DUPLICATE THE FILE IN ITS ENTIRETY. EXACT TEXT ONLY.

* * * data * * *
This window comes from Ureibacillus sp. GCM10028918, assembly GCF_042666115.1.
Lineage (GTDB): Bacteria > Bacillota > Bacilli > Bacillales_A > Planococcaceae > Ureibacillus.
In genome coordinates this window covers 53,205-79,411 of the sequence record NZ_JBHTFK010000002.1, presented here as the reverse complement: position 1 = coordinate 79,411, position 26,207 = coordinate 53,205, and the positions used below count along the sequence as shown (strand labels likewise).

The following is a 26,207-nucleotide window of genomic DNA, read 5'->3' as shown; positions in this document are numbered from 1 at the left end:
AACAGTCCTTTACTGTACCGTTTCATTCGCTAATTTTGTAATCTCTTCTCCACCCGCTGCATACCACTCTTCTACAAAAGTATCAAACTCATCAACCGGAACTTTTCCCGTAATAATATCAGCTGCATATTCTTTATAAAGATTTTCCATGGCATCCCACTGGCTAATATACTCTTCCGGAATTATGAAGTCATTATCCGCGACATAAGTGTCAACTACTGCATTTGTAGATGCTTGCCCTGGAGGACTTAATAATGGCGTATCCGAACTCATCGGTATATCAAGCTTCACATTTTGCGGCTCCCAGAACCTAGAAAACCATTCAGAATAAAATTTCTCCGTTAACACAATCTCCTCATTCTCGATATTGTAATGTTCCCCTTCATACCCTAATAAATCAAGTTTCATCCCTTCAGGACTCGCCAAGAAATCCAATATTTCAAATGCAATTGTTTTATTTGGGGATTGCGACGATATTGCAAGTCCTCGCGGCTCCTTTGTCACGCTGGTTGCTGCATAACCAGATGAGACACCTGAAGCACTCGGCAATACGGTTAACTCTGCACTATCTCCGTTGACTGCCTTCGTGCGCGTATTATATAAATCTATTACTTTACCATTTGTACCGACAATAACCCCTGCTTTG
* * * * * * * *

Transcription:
This window comes from Ureibacillus sp. GCM10028918, assembly GCF_042666115.1.
Lineage (GTDB): Bacteria > Bacillota > Bacilli > Bacillales_A > Planococcaceae > Ureibacillus.
In genome coordinates this window covers 53,205-79,411 of the sequence record NZ_JBHTFK010000002.1, presented here as the reverse complement: position 1 = coordinate 79,411, position 26,207 = coordinate 53,205, and the positions used below count along the sequence as shown (strand labels likewise).

The following is a 26,207-nucleotide window of genomic DNA, read 5'->3' as shown; positions in this document are numbered from 1 at the left end:
AACAGTCCTTTACTGTACCGTTTCATTCGCTAATTTTGTAATCTCTTCTCCACCCGCTGCATACCACTCTTCTACAAAAGTATCAAACTCATCAACCGGAACTTTTCCCGTAATAATATCAGCTGCATATTCTTTATAAAGATTTTCCATGGCATCCCACTGGCTAATATACTCTTCCGGAATTATGAAGTCATTATCCGCGACATAAGTGTCAACTACTGCATTTGTAGATGCTTGCCCTGGAGGACTTAATAATGGCGTATCCGAACTCATCGGTATATCAAGCTTCACATTTTGCGGCTCCCAGAACCTAGAAAACCATTCAGAATAAAATTTCTCCGTTAACACAATCTCCTCATTCTCGATATTGTAATGTTCCCCTTCATACCCTAATAAATCAAGTTTCATCCCTTCAGGACTCGCCAAGAAATCCAATATTTCAAATGCAATTGTTTTATTTGGGGATTGCGACGATATTGCAAGTCCTCGCGGCTCCTTTGTCACGCTGGTTGCTGCATAACCAGATGAGACACCTGAAGCACTCGGCAATACGGTTAACTCTGCACTATCTCCGTTGACTGCCTTCGTGCGCGTATTATATAAATCTATTACTTTACCATTTGTACCGACAATAACCCCTGCTTTG